With Windows 10, Microsoft introduced a new strategy for providing updates to its operating system. Traditionally a new version of Windows is released every few years, throughout its lifetime Microsoft will apply security updates and bug fixes but no real new feature updates. With Windows 10, Microsoft is giving users a greater choice in how they receive new features with the introduction of a long-term servicing branch (LTSB) and a current branch (CB) version.
The LTSB works in much the same way as Windows has always done with regular updates every month and product updates every few months. Alternatively, customers can choose to use the CB method which provides security updates, bug fixes and new features every few months in what is commonly known as Servicing or a Branch Update.
When each LTSB is released, it will merge with the Current Branch which will allow customers to transition from Current Branch to LSTB should they wish to do so.
Now that we understand our options, what are the benefits? To a traditional business the transition to a new operating system can be a lengthy and drawn out process. Testing needs to be carried out, pilot groups setup, approvals agreed to, and so on.
LTSB will most likely be the way forward initially but what about the manpower and time the Current Branch platform could save? Imagine a complete and secure update that only needs applying four times per year.
This is going to take a serious change in security updates and business logic but Microsoft has really thought out of the box with this and is striving towards customer experience improvements.
LTSB has efficient and reliable patching methodology, but it does cause headaches for users on a monthly basis.
This could be Microsoft’s driver. In the past, Microsoft tried improving things by taking a different path, sometimes this works, sometimes it doesn’t.
Prime examples of this are Windows Vista and Windows 8. Hopefully the Current Branch methodology won’t be another “back to the drawing board” adventure. It’s a great idea, the planned rollouts are sound in principle, so what could possibly go wrong?
We have already had the 1511 build update released in November (10586), this was a 3GB download and took 40 minutes to upgrade the OS which obviously requires a reboot to complete, so will this prove more cumbersome than the monthly patch updates?
This update contained welcome improvements to the initial build released back in July 2015. No new operating system features or security fixes are being introduced in this update.
James Rowney, Service Manager from Verismic says, “In my experience users like to have as little disruption as possible in their day to day routine so I think at first they will jump at the chance of a rest bite from the monthly reboots. That is until they realise that the new updates could render their machines unusable for an hour!”
A careful strategy will need to be adopted with long term pilot groups of most likely IT department users before attempting to implement this solution to the average user.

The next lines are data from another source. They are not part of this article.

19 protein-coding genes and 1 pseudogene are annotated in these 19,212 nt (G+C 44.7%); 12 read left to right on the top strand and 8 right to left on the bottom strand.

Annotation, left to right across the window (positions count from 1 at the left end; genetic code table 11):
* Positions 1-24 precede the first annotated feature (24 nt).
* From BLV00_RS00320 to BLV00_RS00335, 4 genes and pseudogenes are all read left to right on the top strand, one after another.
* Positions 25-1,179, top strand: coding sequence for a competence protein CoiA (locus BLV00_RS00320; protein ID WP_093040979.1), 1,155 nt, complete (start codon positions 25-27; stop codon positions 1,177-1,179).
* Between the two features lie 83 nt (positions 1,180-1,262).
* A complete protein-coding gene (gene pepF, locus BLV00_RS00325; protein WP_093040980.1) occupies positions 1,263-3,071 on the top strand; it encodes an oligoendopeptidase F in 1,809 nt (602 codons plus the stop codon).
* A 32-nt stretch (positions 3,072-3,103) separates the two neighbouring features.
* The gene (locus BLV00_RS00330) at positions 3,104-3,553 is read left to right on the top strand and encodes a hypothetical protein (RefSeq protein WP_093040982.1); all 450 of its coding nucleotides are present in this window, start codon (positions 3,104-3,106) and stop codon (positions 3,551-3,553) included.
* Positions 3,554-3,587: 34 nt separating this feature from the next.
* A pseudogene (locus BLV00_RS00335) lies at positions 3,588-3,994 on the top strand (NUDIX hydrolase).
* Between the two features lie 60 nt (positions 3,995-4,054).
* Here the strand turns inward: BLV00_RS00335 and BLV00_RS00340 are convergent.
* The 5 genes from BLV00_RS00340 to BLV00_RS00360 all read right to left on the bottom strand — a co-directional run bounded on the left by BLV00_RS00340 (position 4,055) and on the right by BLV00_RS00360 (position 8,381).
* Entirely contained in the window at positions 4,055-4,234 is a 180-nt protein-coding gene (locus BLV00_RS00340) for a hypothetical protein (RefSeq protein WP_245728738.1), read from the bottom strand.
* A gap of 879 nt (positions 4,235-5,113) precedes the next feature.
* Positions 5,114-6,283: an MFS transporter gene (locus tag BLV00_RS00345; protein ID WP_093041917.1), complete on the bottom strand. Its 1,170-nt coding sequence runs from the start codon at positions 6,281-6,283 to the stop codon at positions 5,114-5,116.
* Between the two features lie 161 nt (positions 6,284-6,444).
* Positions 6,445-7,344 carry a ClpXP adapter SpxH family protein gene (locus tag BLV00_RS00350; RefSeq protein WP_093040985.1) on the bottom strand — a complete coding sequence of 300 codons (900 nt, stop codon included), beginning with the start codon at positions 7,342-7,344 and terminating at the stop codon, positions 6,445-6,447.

It may be the case that these updates are not deployed 6-12 months after release because of this, but the security implications of this delay could be extremely dangerous.
March has brought us the next update which fixes only a handful of bugs but some significant changes. Windows 10 build 10586.122, (KB3140743)
- Improved reliability in numerous areas, including OS and Windows Update installation, startup, installing and configuring Windows for the first time, authentication, resuming from hibernation, shutdown, kernel, Start menu, storage, Windows Hello, display modes, Miracast, AppLocker, Internet Explorer 11, Microsoft Edge browser, network connectivity and discovery, and File Explorer.
- Improved performance in video thumbnail generation, NetLogon, Windows Store, and standby power consumption.
- Improved support for devices including some wearables, displays, and printer scenarios.
- Reset app default when a registry setting is deleted or corrupted and streamlined notification about the corruption.
- Fixed an issue causing favourites to be lost after updates are installed.
- Fixed several issues that individually could cause certain apps to fail to launch, update, or allow in-app purchases.
- Improved quality of Cortana voices and translations of multiple languages of an Internet Explorer dialog box.
- Improved support for apps, fonts, graphics and display, airplane mode, Group Policy, PowerShell MDM, Windows Journal, Microsoft Edge, printing, touch display, roaming credentials, Push-Button Reset, Windows UX, local and streaming video, audio quality, error reporting, USMT, and VHD creation.
A handy unseen before feature with Windows’ 10 is the Preview New Features option. This option is a kind of pilot in the wild for Microsoft in where the new features are released to members of the Windows Insider program. Windows Insiders are a growing community of free testers for Windows across the globe and enables Microsoft to see how their new updates perform outside a sandboxed environment.
More out of the box thinking from Microsoft which should be applauded, had this group of testers been available prior the Windows 8 launch then maybe Microsoft could have held off with this initial release.
This article was originally published on tmcnet.com.